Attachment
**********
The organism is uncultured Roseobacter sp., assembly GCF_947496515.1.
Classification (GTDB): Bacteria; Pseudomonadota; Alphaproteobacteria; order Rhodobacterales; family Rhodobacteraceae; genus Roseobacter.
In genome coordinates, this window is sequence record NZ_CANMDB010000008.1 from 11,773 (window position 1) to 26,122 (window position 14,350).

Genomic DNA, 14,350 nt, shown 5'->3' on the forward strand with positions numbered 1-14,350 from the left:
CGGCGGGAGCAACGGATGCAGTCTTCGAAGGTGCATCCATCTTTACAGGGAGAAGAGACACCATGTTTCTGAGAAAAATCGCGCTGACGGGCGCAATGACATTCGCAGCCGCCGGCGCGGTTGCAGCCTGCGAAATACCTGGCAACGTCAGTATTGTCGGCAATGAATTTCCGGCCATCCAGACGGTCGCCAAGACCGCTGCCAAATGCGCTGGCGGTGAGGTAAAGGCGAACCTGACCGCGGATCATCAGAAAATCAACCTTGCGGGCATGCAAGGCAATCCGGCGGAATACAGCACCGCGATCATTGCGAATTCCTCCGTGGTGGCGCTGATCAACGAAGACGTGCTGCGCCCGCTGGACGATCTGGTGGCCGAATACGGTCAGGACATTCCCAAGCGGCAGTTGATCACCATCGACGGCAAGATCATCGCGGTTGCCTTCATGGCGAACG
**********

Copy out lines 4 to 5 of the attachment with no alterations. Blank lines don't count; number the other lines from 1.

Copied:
Genomic DNA, 14,350 nt, shown 5'->3' on the forward strand with positions numbered 1-14,350 from the left:
CGGCGGGAGCAACGGATGCAGTCTTCGAAGGTGCATCCATCTTTACAGGGAGAAGAGACACCATGTTTCTGAGAAAAATCGCGCTGACGGGCGCAATGACATTCGCAGCCGCCGGCGCGGTTGCAGCCTGCGAAATACCTGGCAACGTCAGTATTGTCGGCAATGAATTTCCGGCCATCCAGACGGTCGCCAAGACCGCTGCCAAATGCGCTGGCGGTGAGGTAAAGGCGAACCTGACCGCGGATCATCAGAAAATCAACCTTGCGGGCATGCAAGGCAATCCGGCGGAATACAGCACCGCGATCATTGCGAATTCCTCCGTGGTGGCGCTGATCAACGAAGACGTGCTGCGCCCGCTGGACGATCTGGTGGCCGAATACGGTCAGGACATTCCCAAGCGGCAGTTGATCACCATCGACGGCAAGATCATCGCGGTTGCCTTCATGGCGAACG